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Activist, Radio Show Host Damu Smith

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By Darryl Fears
Washington Post Staff Writer
Sunday, May 7, 2006

Damu Smith, an internationally known D.C. peace activist who advocated for a Martin Luther King Jr. holiday in the 1980s, fought chemical pollution on the Louisiana Gulf Coast in the 1990s and campaigned against the war in Iraq in the new century, died May 5 at George Washington University Hospital after a year-long battle with colon cancer. He was 54.

Mr. Smith was one of the city's preeminent civil rights activists, the voice of a thriving local movement. He co-hosted the show "Spirit in Action" on WPFW (89.3 FM), where his advocacy continued "right up to the bitter end," said his partner on the show, Milagros A. Phillips.

"He was a freedom fighter. I mean tireless," said another friend, Dera Tompkins. "You could not know Damu and not be politically active. He demanded it."

Mr. Smith had many other friends, including Jesse L. Jackson Sr., with whom he traveled, poet Sonia Sanchez and actor Harry Belafonte, who presented him with a plaque last month for his community service.

LeRoy Wesley Smith was a native of St. Louis who came to the District in 1973 to study at Antioch College. His older sister, Sylnice Williams, said he was a curious child, drawn to science, and a natural organizer who became active in school politics.

When Mr. Smith was 17, he took a field trip to Cairo, Ill., and attended a black solidarity rally that showed him the power of community service. Jackson, writer Amiri Baraka, singer Nina Simone and the Rev. Ralph Abernathy, King's top lieutenant, spoke that day.

Shortly after arriving in Washington, Mr. Smith was drawn into two causes: the fight for a national King holiday and the battle against South African apartheid. He took the name Damu, which means "blood, leadership and strength" in the Swahili language of Kenya.

In the 1990s, Mr. Smith joined Greenpeace USA, monitoring corporate pollution on the Gulf Coast. He coordinated the first National People of Color Environmental Leadership Summit, in 1991, helping to link the civil rights movement to the environmental movement for the first time, colleagues said.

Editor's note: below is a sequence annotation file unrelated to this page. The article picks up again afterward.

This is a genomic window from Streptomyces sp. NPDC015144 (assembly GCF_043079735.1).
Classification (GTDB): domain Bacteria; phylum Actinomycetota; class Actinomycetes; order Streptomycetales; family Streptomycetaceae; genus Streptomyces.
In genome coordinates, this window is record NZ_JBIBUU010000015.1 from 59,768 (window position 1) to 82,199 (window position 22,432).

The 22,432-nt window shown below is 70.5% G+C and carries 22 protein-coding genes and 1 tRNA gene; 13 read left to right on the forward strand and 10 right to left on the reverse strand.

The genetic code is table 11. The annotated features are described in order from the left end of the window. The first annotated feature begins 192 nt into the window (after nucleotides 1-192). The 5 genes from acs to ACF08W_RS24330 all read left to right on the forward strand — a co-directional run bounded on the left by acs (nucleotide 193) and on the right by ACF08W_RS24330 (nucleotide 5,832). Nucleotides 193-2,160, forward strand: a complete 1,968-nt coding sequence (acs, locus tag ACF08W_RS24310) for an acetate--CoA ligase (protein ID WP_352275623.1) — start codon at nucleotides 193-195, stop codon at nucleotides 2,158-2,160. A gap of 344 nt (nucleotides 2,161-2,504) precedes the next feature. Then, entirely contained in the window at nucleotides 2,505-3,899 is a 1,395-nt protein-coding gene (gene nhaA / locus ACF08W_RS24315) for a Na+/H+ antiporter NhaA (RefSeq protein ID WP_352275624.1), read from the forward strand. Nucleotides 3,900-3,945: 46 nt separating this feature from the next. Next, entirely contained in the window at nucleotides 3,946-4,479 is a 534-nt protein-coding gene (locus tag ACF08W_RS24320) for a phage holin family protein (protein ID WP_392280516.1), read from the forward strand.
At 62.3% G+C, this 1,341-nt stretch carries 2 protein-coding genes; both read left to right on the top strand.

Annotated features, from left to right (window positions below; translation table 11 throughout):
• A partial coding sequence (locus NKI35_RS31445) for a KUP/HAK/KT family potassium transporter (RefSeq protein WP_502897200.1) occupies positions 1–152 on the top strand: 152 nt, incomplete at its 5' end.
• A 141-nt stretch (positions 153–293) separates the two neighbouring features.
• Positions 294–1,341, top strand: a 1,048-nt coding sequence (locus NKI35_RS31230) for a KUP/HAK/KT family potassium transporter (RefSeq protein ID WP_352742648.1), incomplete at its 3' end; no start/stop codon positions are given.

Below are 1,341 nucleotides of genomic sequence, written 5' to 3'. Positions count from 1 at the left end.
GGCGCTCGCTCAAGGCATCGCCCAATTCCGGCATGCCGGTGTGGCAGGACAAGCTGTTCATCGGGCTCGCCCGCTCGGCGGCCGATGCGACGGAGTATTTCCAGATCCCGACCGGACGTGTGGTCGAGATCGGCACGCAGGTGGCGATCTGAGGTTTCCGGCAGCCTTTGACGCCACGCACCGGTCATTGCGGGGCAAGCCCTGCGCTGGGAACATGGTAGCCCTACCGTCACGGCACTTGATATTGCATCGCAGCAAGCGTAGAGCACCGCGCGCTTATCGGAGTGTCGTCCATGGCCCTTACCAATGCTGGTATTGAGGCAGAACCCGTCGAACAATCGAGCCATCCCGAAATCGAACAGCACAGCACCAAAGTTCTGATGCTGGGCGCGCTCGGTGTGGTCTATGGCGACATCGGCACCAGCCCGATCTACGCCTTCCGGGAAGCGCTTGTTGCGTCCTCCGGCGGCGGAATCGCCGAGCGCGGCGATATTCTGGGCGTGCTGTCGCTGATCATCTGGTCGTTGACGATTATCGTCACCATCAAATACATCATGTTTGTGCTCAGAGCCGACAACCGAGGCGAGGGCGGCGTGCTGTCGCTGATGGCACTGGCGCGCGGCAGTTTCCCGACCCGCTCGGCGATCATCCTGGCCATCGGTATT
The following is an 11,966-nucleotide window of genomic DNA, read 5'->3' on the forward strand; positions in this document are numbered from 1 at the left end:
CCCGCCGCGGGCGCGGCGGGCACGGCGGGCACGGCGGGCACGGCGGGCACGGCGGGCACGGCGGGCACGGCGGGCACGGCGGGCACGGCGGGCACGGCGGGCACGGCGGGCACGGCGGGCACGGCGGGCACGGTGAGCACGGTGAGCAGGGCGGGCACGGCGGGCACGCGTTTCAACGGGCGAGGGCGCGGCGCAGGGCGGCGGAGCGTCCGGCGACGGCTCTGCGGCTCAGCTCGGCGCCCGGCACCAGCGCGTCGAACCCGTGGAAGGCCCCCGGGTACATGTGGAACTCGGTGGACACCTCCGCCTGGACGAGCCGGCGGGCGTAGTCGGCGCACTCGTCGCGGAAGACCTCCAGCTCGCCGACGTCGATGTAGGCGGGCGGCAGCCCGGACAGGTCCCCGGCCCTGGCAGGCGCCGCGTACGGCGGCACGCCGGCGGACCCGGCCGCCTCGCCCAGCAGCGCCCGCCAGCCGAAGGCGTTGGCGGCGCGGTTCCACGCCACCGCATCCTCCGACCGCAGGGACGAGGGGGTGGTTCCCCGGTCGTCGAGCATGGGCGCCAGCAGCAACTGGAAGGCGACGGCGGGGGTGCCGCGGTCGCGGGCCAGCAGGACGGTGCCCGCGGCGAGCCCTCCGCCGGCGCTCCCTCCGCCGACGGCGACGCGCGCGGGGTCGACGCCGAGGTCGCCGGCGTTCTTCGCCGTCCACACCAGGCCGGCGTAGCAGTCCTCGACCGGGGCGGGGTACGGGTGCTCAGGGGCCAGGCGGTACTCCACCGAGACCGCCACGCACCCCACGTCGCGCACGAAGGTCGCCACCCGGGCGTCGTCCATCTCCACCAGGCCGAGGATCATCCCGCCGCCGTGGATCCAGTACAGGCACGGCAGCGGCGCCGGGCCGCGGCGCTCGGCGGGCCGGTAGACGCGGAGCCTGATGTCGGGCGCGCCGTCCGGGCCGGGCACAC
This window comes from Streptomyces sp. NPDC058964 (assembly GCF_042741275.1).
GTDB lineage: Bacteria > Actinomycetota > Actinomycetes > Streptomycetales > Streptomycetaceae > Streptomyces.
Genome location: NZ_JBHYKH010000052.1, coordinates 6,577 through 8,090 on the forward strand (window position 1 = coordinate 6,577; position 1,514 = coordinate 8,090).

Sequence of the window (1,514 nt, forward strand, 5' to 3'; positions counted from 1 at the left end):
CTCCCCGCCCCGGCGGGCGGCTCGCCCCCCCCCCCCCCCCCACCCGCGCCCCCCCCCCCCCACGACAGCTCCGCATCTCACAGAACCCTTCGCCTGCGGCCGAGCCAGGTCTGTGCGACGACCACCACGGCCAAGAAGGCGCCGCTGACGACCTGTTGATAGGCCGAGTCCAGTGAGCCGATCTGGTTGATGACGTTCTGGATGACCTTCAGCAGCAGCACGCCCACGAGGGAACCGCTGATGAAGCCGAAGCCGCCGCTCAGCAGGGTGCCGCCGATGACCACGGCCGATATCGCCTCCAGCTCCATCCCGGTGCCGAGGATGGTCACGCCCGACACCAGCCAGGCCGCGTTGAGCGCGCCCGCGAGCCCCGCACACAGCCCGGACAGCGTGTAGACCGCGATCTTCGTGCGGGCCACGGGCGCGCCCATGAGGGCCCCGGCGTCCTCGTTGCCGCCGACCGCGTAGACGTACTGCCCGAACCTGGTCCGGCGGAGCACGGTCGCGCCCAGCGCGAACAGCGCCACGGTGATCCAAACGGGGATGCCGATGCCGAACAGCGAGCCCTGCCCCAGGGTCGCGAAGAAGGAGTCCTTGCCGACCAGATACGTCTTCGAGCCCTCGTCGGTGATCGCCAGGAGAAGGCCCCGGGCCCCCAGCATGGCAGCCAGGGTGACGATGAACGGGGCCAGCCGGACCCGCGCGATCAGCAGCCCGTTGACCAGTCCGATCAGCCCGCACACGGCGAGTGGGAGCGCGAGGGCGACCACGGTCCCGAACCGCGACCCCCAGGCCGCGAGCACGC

As founder of the National Black Environmental Justice Network, Mr. Smith arranged so-called "toxic tours" of an area in Louisiana known as Cancer Alley. In 2001, he took author Alice Walker, poet Haki Madhubuti and actor Mike Farrell on a tour of the region, where black people experience a high level of cancer deaths.

Greenpeace released a statement saying that Mr. Smith's work led to a confrontation with Shell Oil over its "chemical dumping practices and forced the Shintech PVC Plant out of Norco, Louisiana." John Passacantando, Greenpeace's executive director, said Mr. Smith's death "is a monumental loss" for many groups and movements.

Mr. Smith was sometimes controversial. After the Sept. 11, 2001, terrorist attacks on the World Trade Center and the Pentagon, Mr. Smith cautioned Americans and the U.S. government against targeting Arabs. At a forum, he reminded the audience that the former South African president Nelson Mandela was once considered a terrorist and that federal officials stood by as southern politicians and the Ku Klux Klan terrorized black people during segregation.

"As I recall, there were no Arabs riding horses terrorizing black folks," he said.

Love him or not, said a friend, Kwesi Ron Harris, Mr. Smith "spoke with maximum clarity. Whether you agreed with him or not, you had to take notice. When he walked into a room, you knew something was coming behind him, a rush of energy."

Said Phillips, the radio co-host: "He just had this passion for fairness and justice and wanted all people to live in a world that was compassionate." On the air, he would criticize Secretary of State Condoleezza Rice and Defense Secretary Donald H. Rumsfeld "for something they had done, and he would end by saying, 'But you know I love you,' " Phillips said.

Activist Ayo Handi Kendi said Mr. Smith was such a tireless activist for others that he ignored his health.

Last year in March, after complaining of stomach problems off and on for years, he fell ill while leading a delegation for Palestinian rights in the Middle East. After his return to Washington, doctors told him that he was in the end stage of colon cancer. He was given three months to live.

In interviews before his death, Mr. Smith said he wanted to see his daughter, Asha Moore Smith, 13, grow to adulthood and that he wished to broaden his relationship with Adeleke Foster, who became his companion after his cancer diagnosis and assisted him until he died.

"He did fight," said Williams, his sister. "With God's help, he fought. He lasted longer than they thought he would."

In addition to his daughter, from an earlier relationship, and sister, of St. Louis, survivors include two brothers.


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